Asylum seekers in Germany. Photo by Andreas Bohnenstengel (Wikimedia Commons CC)
There's no getting around it – it looks bad. The town of Schwerte, North Rhine-Westphalia decided the other day that it might have to use a part of the concentration camp Buchenwald to house some asylum seekers. In the fevered climate we're in at the moment – cartoonists being murdered in Paris, asylum seekers being murdered in Dresden and having swastikas painted on their doors, and PEGIDA marching around with the silliest name for a movement ever, apparently under the impression there's not enough about Muslims in the news, the papers must be lying about what a big problem they are – it didn't exactly make for a good headline, and refugee organizations are right to say that it "sends out the wrong signal".
But then again, maybe we should just let the Schwerte town council off the hook for this one. For one thing, it's only meant to be temporary. For another, the building is nowhere near Buchenwald concentration camp, which is next to Weimar, about 360 kilometres away. The building was part of a network of dozens of warehouses where prisoners were forced to work. In this particular one, around 700 Poles were forced to build weapons. Since then, the building has been put to a few different uses, including a Waldorf kindergarten.
I don't know the exact figures, but in the Nazi time, A LOT of German factories and warehouses had forced labourers in them. Really, really bad things happened in them. In fact, terrible things happened in places all over Germany and elsewhere. I'm not saying it's a good thing to put asylum seekers in this warehouse, but as Drew Portnoy said in this week's edition of News des Nachrichtens, if we're not allowed to use the parts of Germany where bad things happened, we might as well abandon the country. I mean, the Bendlerblock is still Germany's defence ministry, for one thing.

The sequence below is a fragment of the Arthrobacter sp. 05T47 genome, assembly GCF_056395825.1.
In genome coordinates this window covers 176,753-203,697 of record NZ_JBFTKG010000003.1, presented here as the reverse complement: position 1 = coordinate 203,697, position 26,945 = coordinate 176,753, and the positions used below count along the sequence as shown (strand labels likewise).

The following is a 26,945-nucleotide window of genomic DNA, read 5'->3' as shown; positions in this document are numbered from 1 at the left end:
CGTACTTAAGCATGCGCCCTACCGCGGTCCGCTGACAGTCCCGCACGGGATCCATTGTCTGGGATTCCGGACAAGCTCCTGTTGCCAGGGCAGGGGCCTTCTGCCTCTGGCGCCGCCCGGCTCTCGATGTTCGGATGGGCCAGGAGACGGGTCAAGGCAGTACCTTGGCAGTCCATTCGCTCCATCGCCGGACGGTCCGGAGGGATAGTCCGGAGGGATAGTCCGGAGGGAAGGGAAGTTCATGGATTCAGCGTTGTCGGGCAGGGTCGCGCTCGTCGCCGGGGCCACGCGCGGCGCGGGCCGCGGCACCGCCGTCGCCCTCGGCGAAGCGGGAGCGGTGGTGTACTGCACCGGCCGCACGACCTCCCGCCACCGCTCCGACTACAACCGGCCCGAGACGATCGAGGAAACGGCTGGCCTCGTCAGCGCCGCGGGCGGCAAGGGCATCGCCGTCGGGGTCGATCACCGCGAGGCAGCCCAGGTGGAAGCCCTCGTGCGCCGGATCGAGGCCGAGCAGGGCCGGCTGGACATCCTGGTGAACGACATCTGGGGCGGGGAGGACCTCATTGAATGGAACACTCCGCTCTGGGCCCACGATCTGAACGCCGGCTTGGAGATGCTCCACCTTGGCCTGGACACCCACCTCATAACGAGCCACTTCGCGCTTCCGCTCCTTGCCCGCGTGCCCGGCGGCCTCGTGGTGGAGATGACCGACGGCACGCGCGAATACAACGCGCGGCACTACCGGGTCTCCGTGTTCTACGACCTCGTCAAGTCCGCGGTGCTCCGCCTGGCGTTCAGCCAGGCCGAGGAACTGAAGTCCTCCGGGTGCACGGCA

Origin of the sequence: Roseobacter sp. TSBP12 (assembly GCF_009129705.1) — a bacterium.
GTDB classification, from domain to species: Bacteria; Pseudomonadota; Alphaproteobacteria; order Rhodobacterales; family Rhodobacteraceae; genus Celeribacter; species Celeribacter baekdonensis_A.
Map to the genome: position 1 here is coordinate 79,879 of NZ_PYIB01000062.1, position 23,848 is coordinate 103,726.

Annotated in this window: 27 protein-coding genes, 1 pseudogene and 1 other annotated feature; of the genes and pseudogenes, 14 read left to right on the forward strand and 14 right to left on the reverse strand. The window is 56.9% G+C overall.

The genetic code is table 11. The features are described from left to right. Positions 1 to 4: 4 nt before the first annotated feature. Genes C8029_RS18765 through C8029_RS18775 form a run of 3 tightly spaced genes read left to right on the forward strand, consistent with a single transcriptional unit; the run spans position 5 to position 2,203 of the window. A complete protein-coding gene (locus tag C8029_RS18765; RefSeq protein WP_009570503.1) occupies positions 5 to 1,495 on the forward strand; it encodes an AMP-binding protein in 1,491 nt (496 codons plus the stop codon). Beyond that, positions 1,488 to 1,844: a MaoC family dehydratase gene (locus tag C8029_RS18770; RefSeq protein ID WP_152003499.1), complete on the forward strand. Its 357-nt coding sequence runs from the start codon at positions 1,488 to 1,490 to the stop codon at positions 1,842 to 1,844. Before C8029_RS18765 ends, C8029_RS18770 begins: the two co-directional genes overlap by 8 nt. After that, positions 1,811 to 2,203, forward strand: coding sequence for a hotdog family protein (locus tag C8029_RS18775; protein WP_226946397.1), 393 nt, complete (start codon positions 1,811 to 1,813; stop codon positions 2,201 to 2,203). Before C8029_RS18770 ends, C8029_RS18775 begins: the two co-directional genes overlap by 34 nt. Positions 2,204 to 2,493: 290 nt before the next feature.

So I think we should let this one go. There are worse things happening in the world. And anyway the real issue is that Schwerte town council doesn't have enough money to house its refugees – they said they couldn't even afford to build the temporary containers where refugees are usually put, and which don't exactly sound that great either. If you ask me, the real problem is that Merkel's government is happy to push all the responsibility for the issue onto the local councils rather than invest any federal funds and do something to help those people find a place here. This government's "solution" is to find any excuse to get rid of refugees as quickly as possible – in 2012, for example, it set up what amounts to a special prison at Schönefeld airport, where asylum seekers can be turned away before they had officially entered the country.
The concentration camp thing isn't half the problem.